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ABUELA'S FIDEO

A STORY OF A GRANDMA'S LOVE

A tender tale of love and food triumphing over loss.

Awards & Accolades

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  • Kirkus Reviews'
    Best Books Of 2023

A Latine child remembers her grandmother’s love through the scents and tastes of a favorite soup in this debut picture book.

On a rainy day, Dulce Ramos yearns for her grandmother’s fideo soup. But because Abuela has died, Dulce believes there’s no way to figure out the recipe. Remembering the times she watched Abuela cook, Dulce decides to try her own recipe—to disastrous results. In tears from her failure and grief, Dulce explains to her mother: “I was missing her, and I thought making some fideo would make me feel better, but it just made me feel worse!” Dulce and her mother wish they’d learned the recipe from Abuela, but as they share their memories of how they helped her at each step of the process, they realize they know more than they thought. They start to make the soup, and the final product tastes like Abuela’s love for them. This touching story of sorrow and togetherness gives a strong sense of the feelings of sadness people experience when their relatives die as well as delivering an empowering message that memories keep their love for them alive. Tijerina presents simple, brief passages on each page, incorporating some Spanish vocabulary to great effect, letting her illustrations convey the action. The geometrically styled cartoon images—featuring big, round eyes and triangle noses—are so heartfelt readers will imagine the smells (of delicious fideo and Dulce’s mistake) coming right off the page.

A tender tale of love and food triumphing over loss.

Pub Date: Dec. 3, 2022

ISBN: 9781736418239

Page Count: 40

Publisher: Del Alma Publications, LLC

Review Posted Online: Dec. 2, 2022

Kirkus Reviews Issue: Feb. 1, 2023

Categories:

CARPENTER'S HELPER

Renata’s wren encounter proves magical, one most children could only wish to experience outside of this lovely story.

A home-renovation project is interrupted by a family of wrens, allowing a young girl an up-close glimpse of nature.

Renata and her father enjoy working on upgrading their bathroom, installing a clawfoot bathtub, and cutting a space for a new window. One warm night, after Papi leaves the window space open, two wrens begin making a nest in the bathroom. Rather than seeing it as an unfortunate delay of their project, Renata and Papi decide to let the avian carpenters continue their work. Renata witnesses the birth of four chicks as their rosy eggs split open “like coats that are suddenly too small.” Renata finds at a crucial moment that she can help the chicks learn to fly, even with the bittersweet knowledge that it will only hasten their exits from her life. Rosen uses lively language and well-chosen details to move the story of the baby birds forward. The text suggests the strong bond built by this Afro-Latinx father and daughter with their ongoing project without needing to point it out explicitly, a light touch in a picture book full of delicate, well-drawn moments and precise wording. Garoche’s drawings are impressively detailed, from the nest’s many small bits to the developing first feathers on the chicks and the wall smudges and exposed wiring of the renovation. (This book was reviewed digitally with 10-by-20-inch double-page spreads viewed at actual size.)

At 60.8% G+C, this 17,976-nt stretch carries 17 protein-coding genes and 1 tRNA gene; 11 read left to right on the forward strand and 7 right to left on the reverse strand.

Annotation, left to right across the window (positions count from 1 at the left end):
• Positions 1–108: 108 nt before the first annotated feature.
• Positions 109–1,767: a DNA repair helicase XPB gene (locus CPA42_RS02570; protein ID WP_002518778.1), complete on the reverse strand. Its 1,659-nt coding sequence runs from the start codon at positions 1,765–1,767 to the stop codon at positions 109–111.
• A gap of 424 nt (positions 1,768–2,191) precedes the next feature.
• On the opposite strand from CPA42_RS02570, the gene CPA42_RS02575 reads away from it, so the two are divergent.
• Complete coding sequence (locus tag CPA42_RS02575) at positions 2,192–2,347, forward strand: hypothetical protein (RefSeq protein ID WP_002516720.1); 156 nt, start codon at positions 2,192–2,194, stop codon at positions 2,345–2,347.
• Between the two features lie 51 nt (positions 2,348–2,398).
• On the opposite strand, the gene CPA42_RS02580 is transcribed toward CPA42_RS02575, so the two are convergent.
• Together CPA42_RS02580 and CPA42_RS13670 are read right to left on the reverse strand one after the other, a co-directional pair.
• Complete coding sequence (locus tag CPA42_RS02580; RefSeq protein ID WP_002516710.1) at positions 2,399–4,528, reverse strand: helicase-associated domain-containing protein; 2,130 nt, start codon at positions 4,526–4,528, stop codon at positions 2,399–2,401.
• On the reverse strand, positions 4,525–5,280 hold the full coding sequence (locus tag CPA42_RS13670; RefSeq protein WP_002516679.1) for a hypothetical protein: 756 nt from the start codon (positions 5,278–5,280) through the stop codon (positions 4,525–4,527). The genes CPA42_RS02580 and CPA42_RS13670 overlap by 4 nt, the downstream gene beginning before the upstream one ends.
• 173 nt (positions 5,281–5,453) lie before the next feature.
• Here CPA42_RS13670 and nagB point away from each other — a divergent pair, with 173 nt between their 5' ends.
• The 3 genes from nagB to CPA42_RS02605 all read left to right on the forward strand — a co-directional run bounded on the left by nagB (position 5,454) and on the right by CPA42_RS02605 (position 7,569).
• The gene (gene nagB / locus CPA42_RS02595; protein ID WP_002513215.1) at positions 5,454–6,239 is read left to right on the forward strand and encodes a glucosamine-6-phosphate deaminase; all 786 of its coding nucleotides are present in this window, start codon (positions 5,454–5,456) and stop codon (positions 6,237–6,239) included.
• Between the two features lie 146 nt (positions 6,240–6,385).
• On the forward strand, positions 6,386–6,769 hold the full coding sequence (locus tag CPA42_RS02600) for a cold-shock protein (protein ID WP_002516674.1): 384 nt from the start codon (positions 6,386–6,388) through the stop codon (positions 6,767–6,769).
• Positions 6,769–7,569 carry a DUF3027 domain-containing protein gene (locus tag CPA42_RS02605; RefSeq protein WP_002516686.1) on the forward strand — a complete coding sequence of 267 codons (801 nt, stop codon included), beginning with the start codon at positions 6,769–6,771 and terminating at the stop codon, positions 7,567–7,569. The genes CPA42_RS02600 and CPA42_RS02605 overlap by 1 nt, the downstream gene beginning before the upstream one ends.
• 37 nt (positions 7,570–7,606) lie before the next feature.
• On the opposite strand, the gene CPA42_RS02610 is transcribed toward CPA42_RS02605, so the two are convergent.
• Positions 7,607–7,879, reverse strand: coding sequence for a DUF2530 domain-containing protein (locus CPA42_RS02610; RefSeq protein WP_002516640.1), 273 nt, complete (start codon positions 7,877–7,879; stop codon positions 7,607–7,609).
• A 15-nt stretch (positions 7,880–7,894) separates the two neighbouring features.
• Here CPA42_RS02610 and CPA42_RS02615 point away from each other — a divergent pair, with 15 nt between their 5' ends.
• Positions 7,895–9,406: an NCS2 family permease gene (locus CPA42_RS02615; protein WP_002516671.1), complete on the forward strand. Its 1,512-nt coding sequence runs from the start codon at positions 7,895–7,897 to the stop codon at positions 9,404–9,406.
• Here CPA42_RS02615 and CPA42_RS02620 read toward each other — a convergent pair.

Renata’s wren encounter proves magical, one most children could only wish to experience outside of this lovely story. (Picture book. 3-7)

Pub Date: March 16, 2021

ISBN: 978-0-593-12320-1

Page Count: 40

Publisher: Schwartz & Wade/Random

Review Posted Online: Jan. 12, 2021

Kirkus Reviews Issue: Feb. 1, 2021

THERE'S A ROCK CONCERT IN MY BEDROOM

Nice enough but not worth repeat reads.

Emma deals with jitters before playing the guitar in the school talent show.

Pop musician Kevin Jonas and his wife, Danielle, put performance at the center of their picture-book debut. When Emma is intimidated by her very talented friends, the encouragement of her younger sister, Bella, and the support of her family help her to shine her own light. The story is straightforward and the moral familiar: Draw strength from your family and within to overcome your fears. Employing the performance-anxiety trope that’s been written many times over, the book plods along predictably—there’s nothing really new or surprising here. Dawson’s full-color digital illustrations center a White-presenting family along with Emma’s three friends of color: Jamila has tanned skin and wears a hijab; Wendy has dark brown skin and Afro puffs; and Luis has medium brown skin. Emma’s expressive eyes and face are the real draw of the artwork—from worry to embarrassment to joy, it’s clear what she’s feeling. A standout double-page spread depicts Emma’s talent show performance, with a rainbow swirl of music erupting from an amp and Emma rocking a glam outfit and electric guitar. Overall, the book reads pretty plainly, buoyed largely by the artwork. (This book was reviewed digitally.)

Nice enough but not worth repeat reads. (Picture book. 4-6)

Pub Date: March 29, 2022

ISBN: 978-0-593-35207-6

Page Count: 40

Publisher: Razorbill/Penguin

Review Posted Online: Feb. 8, 2022

Kirkus Reviews Issue: March 1, 2022

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